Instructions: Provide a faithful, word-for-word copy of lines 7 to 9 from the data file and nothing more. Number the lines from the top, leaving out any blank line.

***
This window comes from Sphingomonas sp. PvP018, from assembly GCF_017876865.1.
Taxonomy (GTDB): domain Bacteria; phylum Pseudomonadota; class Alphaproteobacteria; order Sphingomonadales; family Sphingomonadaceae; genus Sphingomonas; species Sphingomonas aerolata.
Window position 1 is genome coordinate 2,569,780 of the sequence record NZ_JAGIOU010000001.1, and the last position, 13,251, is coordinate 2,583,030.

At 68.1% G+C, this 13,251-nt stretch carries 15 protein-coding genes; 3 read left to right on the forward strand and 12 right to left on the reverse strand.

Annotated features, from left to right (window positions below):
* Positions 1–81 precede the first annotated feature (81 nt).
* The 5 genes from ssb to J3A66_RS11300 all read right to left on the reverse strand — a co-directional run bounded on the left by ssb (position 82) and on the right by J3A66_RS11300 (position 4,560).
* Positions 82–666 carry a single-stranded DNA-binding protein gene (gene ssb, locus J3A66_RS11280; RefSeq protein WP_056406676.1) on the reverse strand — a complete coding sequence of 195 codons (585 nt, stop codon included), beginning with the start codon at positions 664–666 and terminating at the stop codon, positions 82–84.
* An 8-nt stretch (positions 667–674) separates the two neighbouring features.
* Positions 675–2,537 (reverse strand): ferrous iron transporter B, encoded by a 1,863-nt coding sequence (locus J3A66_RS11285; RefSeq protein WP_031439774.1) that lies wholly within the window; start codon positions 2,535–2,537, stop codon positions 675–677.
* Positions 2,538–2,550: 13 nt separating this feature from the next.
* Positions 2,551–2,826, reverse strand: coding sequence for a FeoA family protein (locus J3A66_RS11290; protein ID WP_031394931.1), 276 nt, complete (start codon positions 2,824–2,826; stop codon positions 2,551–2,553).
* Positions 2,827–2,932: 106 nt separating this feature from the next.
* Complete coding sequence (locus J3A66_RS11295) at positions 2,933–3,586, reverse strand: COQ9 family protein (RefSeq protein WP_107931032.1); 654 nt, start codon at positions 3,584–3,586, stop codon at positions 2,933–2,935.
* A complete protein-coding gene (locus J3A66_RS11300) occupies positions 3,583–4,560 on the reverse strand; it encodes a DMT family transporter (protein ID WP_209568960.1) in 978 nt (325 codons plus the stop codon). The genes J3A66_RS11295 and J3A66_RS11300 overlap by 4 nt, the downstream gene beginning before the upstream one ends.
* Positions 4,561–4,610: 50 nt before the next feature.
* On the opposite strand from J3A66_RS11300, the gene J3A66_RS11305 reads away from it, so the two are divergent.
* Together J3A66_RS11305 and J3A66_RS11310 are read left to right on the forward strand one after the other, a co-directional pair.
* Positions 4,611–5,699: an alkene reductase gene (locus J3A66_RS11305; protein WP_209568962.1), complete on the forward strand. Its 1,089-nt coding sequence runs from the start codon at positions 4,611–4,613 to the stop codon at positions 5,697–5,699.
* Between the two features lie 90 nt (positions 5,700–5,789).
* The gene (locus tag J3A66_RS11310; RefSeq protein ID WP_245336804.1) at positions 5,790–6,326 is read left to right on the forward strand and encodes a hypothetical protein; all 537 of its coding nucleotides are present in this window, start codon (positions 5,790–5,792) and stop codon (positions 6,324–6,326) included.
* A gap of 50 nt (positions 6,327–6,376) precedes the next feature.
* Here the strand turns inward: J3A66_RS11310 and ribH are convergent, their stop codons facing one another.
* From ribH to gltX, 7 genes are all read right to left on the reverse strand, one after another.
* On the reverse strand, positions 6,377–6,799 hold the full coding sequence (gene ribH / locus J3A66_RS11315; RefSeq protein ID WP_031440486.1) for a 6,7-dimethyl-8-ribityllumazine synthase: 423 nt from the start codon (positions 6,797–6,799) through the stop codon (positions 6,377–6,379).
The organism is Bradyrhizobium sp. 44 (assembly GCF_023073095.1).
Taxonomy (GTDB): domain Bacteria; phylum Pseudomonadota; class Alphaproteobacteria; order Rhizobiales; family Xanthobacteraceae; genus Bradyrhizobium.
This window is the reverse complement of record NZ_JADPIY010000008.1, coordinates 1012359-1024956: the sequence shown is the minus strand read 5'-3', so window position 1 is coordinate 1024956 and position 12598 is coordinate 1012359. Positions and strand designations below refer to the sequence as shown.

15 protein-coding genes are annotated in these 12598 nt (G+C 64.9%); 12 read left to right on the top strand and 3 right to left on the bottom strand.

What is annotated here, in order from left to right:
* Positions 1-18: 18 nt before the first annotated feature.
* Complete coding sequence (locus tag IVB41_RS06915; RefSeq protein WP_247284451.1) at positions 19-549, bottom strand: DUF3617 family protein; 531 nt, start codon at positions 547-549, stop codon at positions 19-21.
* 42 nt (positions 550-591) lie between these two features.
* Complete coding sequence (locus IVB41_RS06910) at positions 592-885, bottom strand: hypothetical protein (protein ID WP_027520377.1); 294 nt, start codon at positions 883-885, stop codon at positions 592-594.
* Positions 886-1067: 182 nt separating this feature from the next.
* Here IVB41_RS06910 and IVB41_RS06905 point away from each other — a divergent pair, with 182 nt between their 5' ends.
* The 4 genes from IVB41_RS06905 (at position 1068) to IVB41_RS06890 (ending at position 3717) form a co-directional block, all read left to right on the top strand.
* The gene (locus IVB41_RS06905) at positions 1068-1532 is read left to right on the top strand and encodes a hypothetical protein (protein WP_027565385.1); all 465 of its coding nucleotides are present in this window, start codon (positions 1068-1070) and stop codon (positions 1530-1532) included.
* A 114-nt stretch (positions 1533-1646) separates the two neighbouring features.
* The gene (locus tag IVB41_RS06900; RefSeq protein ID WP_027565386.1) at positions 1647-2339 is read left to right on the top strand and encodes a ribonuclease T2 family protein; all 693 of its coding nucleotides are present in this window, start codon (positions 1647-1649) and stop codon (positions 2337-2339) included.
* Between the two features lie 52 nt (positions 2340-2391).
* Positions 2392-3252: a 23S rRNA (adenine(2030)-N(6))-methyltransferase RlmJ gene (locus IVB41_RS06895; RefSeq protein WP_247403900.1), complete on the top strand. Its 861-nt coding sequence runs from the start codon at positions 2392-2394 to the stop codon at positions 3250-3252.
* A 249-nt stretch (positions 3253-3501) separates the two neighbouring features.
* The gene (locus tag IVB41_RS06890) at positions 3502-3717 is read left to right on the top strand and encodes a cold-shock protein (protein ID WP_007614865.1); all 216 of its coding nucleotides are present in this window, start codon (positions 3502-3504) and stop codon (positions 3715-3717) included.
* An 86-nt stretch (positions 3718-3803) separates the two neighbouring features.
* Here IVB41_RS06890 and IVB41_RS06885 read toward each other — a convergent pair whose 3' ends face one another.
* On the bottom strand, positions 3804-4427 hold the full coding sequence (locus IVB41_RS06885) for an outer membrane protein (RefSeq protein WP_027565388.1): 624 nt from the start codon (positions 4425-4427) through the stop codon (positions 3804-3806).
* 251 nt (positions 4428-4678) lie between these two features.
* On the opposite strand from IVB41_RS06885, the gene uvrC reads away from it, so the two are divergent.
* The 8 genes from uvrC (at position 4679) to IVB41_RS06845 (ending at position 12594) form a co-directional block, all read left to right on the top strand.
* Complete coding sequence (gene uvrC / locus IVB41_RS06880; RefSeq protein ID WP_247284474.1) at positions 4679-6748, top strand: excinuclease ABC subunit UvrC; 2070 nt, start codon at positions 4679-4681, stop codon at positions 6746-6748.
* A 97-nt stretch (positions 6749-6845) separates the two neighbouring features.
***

* The 5 genes from ssb to J3A66_RS11300 all read right to left on the reverse strand — a co-directional run bounded on the left by ssb (position 82) and on the right by J3A66_RS11300 (position 4,560).
* Positions 82–666 carry a single-stranded DNA-binding protein gene (gene ssb, locus J3A66_RS11280; RefSeq protein WP_056406676.1) on the reverse strand — a complete coding sequence of 195 codons (585 nt, stop codon included), beginning with the start codon at positions 664–666 and terminating at the stop codon, positions 82–84.
* An 8-nt stretch (positions 667–674) separates the two neighbouring features.